Today April 4 is the 43rd anniversary of the death of Dr. Martin Luther King Jr., civil rights leader who advocated for judging of people by the “content of their character, not the color of their skin.”
On Friday night Dr. Cornel West, Princeton professor and author of a 1993 book “Race Matters”, spoke at Centennial Hall, invoking the legacy of Dr. King, asking the audience of about 1500 people, if America had become “colorblind as MLK envisioned.” He then went on to say that we have become “blind to the suffering of the poor, working people, indigenous people”. He said he was glad to be here in Arizona, the “epicenter of human rights”, that ethnic studies at TUSD was the “quest for truth.” Dr. West was highly critical of America saying that corporate greed/avarice had made us “well adjusted to injustice” and being “indifferent to the poor and other evils”. Read more about Dr. West (who has also acted in two Matrix movies) in wikipedia (click here.) And if you want to hear a 2 minute audio of his talk posted in the Tucson Weekly by John deDios (click here).
So have we become racially/ethnically “colorblind” in 2011?
Recently a man at an art show starting speaking to me in Japanese. When I answered him in English, he started asking me if I was part-Native American and what tribe I belonged to. He just had to know what I was racially and I refused to say, as I didn’t think it was relevant at an art show. He was first treating me as “foreign”– as a visiting Japanese tourist, which I am not.
I did grow up “colorblind” on the Big Island of Hawaii. I had public school teachers who were Caucasian, Korean, Japanese, Native Hawaiian, Chinese, etc. and it never occurred to me to categorize them by race. The were all the same to us students, only different by their last names. We accept people in Hawaii by their culture and character. I knew some people in my community were Puerto Rican but that meant to me that they ate pasteles at their parties and danced to “kachi kachi” music. That’s all, it was cultural, as it was with my Filipino, Chinese, Japanese, Hawaiian, Samoan friends (and lots of those who were of mixed ancestry, very common in Hawaii).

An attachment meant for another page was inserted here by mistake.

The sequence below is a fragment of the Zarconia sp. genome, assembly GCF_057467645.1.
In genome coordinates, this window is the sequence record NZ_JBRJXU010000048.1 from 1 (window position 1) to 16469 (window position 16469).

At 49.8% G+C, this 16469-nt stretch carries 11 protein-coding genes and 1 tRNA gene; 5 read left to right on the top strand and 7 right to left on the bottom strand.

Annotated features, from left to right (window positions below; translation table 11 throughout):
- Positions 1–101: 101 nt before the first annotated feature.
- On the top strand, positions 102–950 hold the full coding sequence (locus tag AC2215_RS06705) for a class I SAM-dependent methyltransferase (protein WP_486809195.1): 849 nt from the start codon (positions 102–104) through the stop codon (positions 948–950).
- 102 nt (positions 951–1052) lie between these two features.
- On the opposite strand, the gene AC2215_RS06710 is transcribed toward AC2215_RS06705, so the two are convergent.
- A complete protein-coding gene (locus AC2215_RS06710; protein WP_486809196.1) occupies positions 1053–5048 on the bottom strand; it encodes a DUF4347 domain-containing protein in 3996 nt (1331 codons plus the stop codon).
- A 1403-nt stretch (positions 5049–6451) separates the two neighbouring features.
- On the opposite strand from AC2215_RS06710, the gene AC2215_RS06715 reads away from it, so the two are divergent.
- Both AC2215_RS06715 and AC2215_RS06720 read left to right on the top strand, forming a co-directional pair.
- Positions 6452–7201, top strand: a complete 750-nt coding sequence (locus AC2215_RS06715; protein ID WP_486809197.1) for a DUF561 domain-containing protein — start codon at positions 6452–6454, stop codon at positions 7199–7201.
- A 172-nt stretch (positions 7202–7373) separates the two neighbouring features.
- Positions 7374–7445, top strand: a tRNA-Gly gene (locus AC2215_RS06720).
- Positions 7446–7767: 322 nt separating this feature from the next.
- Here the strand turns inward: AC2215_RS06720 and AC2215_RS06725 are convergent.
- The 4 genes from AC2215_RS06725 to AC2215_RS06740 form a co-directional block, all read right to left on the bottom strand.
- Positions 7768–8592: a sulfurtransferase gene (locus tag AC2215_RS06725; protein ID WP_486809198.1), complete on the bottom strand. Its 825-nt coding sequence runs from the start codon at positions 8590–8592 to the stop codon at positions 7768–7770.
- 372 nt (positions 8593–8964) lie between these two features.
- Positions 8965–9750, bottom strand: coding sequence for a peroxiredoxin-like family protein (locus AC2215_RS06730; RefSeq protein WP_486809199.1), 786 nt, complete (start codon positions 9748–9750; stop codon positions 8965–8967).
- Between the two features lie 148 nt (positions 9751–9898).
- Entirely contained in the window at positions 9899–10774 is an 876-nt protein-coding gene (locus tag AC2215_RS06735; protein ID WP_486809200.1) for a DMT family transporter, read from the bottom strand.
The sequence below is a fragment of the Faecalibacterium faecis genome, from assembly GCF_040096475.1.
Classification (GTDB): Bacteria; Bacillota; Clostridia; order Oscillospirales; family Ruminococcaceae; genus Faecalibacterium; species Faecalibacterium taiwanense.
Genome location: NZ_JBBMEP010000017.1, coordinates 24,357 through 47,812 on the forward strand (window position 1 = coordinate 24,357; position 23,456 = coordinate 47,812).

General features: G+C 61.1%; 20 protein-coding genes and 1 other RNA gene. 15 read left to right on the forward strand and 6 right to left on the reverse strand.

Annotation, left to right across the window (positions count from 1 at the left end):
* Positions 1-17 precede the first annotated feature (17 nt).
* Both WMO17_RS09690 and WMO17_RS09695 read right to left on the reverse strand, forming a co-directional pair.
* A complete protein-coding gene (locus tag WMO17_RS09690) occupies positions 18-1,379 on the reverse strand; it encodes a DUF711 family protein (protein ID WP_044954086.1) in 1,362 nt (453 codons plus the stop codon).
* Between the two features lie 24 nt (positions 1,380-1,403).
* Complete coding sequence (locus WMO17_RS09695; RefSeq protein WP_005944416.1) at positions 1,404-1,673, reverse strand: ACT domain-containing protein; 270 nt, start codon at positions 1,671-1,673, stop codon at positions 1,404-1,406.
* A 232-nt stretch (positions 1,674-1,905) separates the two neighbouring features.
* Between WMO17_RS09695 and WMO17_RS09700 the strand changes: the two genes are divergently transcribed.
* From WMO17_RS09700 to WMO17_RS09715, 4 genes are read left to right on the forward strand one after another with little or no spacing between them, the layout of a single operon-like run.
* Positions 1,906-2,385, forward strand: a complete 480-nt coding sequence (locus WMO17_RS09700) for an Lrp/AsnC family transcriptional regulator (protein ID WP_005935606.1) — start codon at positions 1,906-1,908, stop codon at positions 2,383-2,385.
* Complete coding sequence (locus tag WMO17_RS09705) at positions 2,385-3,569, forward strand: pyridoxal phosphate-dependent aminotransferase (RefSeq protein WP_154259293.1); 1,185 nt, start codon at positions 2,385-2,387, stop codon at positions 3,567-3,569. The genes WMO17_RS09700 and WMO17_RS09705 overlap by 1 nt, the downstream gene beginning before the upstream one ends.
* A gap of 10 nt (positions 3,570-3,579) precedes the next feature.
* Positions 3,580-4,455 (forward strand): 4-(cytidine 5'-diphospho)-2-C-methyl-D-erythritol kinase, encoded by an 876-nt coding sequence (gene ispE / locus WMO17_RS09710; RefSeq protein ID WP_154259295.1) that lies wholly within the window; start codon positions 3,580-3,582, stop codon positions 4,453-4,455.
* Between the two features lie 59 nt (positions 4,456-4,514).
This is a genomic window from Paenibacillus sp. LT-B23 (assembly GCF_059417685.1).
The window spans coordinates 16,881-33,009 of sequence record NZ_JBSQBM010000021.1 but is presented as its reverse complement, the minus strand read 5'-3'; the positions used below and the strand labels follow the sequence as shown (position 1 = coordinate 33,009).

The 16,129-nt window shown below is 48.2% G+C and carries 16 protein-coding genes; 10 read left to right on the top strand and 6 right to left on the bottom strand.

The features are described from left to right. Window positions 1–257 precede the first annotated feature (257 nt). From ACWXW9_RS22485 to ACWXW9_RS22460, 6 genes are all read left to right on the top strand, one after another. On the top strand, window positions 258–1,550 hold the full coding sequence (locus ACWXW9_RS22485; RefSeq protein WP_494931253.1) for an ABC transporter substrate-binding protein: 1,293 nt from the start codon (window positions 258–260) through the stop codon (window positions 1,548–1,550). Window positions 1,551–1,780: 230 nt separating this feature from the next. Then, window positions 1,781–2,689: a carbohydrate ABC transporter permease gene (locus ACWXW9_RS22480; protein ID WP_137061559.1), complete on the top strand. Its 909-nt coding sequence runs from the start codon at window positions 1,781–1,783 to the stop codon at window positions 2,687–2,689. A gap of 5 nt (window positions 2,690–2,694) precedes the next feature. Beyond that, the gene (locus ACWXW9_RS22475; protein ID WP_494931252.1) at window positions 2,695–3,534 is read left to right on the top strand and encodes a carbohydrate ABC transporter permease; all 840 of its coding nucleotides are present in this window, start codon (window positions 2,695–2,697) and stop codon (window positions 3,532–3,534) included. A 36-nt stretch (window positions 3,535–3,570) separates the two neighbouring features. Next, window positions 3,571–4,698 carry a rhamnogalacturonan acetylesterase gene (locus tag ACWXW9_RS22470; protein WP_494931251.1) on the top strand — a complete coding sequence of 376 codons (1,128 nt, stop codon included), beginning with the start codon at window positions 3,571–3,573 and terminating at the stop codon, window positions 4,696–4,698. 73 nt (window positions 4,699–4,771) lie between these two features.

I didn’t even know that I belonged to a racial “minority” until I went to Boston to attend law school. It was then that I learned what it was like for Black Americans, Native Americans, Hispanic Americans, etc. on the U.S. Mainland. Ask most members of a racial minority if there is racism/discrimination in America, and they will likely answer in the affirmative.
Being as today is the anniversary of Dr. King’s assassination, let us reflect upon race relations in America, and strive to be better and more accepting of other cultures and people of a different ethnicity.